Southern Shield Fern can even survive drought conditions when planted in shady areas.
As an herbaceous perennial, the Southern shield fern can extend your gardening season because it often stays green until December.
Hardy in USDA zones 6 to 9, it provides visual interest even during the winter months. That’s because the first freeze of the season turns the fronds into bronze to cinnamon-brown color. Once they’re entirely spent, cut the plants back so that new growth can emerge in the spring. In the summer, the Southern shield fern provides a fresh, fresh look, even in hot climates. Common names for this plant include regular shield fern, wood fern, and river fern.
This plant enjoys moist clay, limestone, loam or sand and pH-levels that are mildly alkaline, neutral or mildly acidic. Like most ferns, this variety likes organically amended the soil. Since it withstands poor drainage, it’s mainly at home in water gardens and wetland habitats.
Southern shield fern thrives in conditions that range from partial shade to full sun.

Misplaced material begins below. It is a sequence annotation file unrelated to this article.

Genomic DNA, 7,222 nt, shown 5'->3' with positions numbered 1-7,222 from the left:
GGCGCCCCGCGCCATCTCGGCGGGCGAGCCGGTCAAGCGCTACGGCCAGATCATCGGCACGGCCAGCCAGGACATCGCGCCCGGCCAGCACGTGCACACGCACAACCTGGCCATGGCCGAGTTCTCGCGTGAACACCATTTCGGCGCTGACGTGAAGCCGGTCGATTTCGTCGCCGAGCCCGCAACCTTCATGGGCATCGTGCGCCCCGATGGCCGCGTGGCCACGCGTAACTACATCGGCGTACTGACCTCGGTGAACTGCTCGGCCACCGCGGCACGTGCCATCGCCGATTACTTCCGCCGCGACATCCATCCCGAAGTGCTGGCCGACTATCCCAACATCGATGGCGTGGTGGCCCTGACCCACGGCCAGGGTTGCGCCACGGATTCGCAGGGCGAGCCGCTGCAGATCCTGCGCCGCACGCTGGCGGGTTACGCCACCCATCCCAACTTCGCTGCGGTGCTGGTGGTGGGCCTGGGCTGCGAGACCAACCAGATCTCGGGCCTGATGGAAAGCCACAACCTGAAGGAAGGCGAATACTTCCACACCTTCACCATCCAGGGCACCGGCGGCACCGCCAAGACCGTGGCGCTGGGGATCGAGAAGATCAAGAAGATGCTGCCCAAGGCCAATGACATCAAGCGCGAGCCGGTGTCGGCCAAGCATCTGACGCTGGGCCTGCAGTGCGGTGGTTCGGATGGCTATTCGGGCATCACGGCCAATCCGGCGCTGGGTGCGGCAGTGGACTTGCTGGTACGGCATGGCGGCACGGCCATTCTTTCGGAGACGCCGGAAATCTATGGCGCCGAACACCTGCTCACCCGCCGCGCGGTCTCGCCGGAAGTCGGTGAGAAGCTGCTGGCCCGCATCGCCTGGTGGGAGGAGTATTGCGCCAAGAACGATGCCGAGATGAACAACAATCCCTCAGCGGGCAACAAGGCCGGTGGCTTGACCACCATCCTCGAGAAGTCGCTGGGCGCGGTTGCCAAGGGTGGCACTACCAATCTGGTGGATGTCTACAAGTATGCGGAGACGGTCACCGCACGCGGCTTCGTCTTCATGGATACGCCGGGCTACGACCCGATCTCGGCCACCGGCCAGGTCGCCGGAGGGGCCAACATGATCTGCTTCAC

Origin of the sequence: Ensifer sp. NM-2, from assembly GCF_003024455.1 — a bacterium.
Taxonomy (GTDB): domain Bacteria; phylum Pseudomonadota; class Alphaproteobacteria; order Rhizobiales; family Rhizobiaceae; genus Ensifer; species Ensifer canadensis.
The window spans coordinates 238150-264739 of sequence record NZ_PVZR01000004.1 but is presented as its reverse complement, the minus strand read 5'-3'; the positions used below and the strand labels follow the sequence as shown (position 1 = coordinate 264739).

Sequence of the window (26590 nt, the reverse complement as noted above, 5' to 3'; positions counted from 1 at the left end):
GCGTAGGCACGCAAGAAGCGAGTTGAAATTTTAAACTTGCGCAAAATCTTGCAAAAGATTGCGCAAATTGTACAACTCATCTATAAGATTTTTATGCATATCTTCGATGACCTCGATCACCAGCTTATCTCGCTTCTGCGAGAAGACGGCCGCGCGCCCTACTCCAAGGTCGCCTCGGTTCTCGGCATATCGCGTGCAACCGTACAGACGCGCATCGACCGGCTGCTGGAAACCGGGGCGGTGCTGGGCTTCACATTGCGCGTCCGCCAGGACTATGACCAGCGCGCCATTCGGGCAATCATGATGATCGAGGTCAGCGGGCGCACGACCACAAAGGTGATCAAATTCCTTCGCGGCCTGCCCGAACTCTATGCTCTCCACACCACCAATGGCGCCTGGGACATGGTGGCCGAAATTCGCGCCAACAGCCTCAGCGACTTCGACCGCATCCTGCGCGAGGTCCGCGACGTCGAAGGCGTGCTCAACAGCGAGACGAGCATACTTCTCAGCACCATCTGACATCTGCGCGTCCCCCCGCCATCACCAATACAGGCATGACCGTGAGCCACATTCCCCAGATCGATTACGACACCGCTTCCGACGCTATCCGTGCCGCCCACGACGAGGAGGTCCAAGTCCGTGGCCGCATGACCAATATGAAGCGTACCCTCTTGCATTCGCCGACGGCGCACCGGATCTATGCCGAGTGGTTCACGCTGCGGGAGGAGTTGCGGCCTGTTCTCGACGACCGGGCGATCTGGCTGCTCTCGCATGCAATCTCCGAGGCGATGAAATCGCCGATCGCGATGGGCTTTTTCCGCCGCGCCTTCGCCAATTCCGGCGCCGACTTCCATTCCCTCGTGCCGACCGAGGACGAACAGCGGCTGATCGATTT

This fern multiplies freely via spores so that you can cultivate spacious areas in your garden quickly. You can propagate the fibrous roots effortlessly via division. The plants typically grow between 24 to 36 inches tall but can reach heights of up to 5 feet. Its lime to medium-green fronds arch gracefully and taper to a point. Foliage extends in all directions with clusters of stalks growing out from the rhizome. Because of these characteristics, the plants will add a subtle textural element to your garden. Native to the southeastern United States, this deciduous fern is quite adaptable. While it prospers under hot and humid conditions, it also handles harsh winter environments surprisingly well. It can even tolerate brief exposure to temperatures below 0 degrees Fahrenheit. For these reasons, it’s ideal even for novice gardeners.
Southern Shield Fern